FRANK TALK ABOUT WHAT WE DO WITH OUR LIVES

Calling Our Callings

In Essays on March 9, 2011 at 5:27 pm

By Norman de Guerre

The psychologist Erik Erikson had some theory about the stages of human development. It’s relevant to Work Stew, but I don’t have time to reacquaint myself with it, which is, I suppose, one of the realities of this phase of my own life that, if memory serves, Erikson referred to as “Industry”: there’s no time to do anything right now. Industry consumes.

I’m about halfway through Industry, splitting 20 to 60 down the middle and in the prime years of my constructive engagement with society. Said another way, I know about half of what actually would be insightful and useful to anyone regarding the topic of “work.” So caveat emptor.

I’ve read with interest the other Work Stew essays and it’s inspiring to read about people who have found their calling and are professionally satisfied. (I call their calling their “calling” because I’m married to an Episcopal priest who found hers; the Episcopalians have lots of special words for things, like, for example, “calling.”) I don’t have a calling yet, but as a closet optimist, I’ve not given up hope. Such is the reader who might find this essay interesting: a person who cares about callings, and wants one, but has yet to find something even approximating it.

Perhaps some context about my current non-calling would frame things, so I’ve sketched out a typical workday (I should acknowledge that while I am about to number many of my good deeds, my wife does her fair share too, like getting our two kids to and from school and a laundry list of other things that sadly, doesn’t include laundry):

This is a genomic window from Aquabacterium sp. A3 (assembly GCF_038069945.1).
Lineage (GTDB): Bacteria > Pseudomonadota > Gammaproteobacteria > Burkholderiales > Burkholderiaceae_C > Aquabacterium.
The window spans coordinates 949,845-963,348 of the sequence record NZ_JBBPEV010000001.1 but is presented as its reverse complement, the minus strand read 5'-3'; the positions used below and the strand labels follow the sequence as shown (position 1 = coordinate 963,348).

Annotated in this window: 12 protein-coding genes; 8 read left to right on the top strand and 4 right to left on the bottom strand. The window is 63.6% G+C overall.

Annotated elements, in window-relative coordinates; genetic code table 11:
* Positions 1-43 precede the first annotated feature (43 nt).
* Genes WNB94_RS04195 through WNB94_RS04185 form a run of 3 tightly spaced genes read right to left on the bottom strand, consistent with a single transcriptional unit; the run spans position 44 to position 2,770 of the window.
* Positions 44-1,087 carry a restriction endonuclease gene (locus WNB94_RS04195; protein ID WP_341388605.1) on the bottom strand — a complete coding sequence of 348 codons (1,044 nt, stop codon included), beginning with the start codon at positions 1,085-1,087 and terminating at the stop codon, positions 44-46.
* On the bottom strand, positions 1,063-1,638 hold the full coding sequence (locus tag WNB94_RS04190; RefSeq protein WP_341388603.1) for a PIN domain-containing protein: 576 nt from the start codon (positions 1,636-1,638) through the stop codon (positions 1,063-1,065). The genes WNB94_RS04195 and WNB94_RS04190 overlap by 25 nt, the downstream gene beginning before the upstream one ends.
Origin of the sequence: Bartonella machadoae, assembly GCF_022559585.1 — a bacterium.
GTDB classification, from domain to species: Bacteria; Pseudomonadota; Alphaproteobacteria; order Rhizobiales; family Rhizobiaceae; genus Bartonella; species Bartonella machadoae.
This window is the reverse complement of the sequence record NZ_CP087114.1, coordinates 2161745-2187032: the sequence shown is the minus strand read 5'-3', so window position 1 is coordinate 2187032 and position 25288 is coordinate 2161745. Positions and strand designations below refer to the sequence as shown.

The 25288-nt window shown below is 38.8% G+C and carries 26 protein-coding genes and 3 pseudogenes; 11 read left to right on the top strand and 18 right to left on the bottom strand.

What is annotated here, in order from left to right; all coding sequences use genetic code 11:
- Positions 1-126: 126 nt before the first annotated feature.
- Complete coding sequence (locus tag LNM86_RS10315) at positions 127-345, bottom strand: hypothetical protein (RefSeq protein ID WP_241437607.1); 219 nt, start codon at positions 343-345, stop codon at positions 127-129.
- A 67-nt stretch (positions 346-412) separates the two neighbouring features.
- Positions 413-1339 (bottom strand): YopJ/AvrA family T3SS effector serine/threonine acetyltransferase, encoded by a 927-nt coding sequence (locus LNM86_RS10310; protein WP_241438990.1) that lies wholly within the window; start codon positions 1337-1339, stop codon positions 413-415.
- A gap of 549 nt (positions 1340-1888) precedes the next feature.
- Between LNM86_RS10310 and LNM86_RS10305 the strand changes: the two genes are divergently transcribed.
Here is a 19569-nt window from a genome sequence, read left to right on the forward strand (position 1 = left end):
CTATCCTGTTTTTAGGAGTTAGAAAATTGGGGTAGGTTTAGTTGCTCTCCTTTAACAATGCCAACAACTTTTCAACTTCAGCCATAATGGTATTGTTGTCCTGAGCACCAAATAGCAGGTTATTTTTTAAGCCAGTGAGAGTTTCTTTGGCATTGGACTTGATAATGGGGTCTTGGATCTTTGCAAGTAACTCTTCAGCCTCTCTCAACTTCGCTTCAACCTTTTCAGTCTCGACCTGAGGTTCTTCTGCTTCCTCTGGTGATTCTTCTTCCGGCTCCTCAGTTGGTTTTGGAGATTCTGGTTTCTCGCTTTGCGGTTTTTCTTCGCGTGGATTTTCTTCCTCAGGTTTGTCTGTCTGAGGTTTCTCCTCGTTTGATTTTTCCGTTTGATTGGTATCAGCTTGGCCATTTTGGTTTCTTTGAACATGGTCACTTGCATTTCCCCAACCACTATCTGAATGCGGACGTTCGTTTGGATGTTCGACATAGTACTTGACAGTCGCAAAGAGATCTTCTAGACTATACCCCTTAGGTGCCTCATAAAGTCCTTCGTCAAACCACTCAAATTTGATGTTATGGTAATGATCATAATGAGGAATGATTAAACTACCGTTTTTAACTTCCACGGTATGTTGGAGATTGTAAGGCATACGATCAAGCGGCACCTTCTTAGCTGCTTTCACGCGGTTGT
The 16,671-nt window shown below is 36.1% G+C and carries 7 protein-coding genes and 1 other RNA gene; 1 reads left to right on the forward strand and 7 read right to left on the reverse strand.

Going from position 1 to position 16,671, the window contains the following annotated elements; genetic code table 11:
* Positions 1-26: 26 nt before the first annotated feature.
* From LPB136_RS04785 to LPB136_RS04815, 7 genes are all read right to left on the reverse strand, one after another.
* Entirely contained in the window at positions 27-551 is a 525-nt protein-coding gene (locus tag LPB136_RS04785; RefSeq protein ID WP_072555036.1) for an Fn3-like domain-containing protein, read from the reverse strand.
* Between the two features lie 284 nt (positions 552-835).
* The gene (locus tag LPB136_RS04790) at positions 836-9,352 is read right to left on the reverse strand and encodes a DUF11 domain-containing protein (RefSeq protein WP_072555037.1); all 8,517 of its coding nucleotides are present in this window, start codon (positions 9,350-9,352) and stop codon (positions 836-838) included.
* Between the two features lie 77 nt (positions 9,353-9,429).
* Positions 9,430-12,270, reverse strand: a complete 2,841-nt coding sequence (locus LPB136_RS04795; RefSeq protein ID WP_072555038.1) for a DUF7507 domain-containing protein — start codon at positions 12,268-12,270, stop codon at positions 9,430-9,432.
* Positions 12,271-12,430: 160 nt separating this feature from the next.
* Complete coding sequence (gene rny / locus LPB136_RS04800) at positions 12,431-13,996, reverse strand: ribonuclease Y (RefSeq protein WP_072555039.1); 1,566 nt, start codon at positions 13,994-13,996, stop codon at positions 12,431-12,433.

• 5:30am – My alarm rings. I get up, make tea for us (lying on the floor and cat-napping through to the kettle’s whistle) and deliver a cup to my wife, with the same words each morning: “Good morning, honey! Here’s your tea!” (The up-lilt in my voice as I rally us for the day indicated by my use of exclamation marks.) I make breakfast for the clan, although I don’t eat any myself. I walk our two elderly, blind, incontinent dogs.
  • 7:15am – I leave for the subway.
  • 7:45am – I arrive at work where, as a friend once commented apropos of both of us, I get paid to talk to people. These conversations are scheduled back-to-back, typically in half hour increments, and I go from one to the next, talking and jotting down notes in my notebook so I can remember things to talk about with other people, later. I try to remember, when I am deluded into thinking my job is stressful and difficult, that it’s hardly diamond mining in Africa, and I close my eyes and imagine the poor bastards in those Salgado photographs. I don’t want to sell myself short (and I should clarify too that I’m not a counselor)—I manage a P&L, and I am measured on real and objective financial and operating metrics. My job has a scorecard with numbers on it. But we aren’t baling hay here.
  • 7:45pm – I leave for the subway. More often than not, I get food en route to the subway and eat dinner on the B or C train.
  • 8:15pm – I arrive home. The kids run to the door and jump up into my arms and I hug them and ask about their day. Sometimes I hug my wife and sometimes we just growl at each other, glowering over who is going to walk the dogs. I immediately change into my flannel pajamas, partly because they are comfortable and I need to lose 20 pounds and partly because I have this theory that if I’m in my pajamas, it’s less reasonable to ask me to walk the dogs. I give the kids a bath, I read them a story, and then I play guitar for them as they go to sleep, a regimented song list that at their request runs, in order: The Weight -> Apeman (“I think I’m sophisticated ‘cause I’m living my life like a good homo sapiens…”) -> Love In Vain -> Loving Cup. I try to get in bed before 10pm and read at least one page of something before closing my eyes and almost always immediately falling asleep.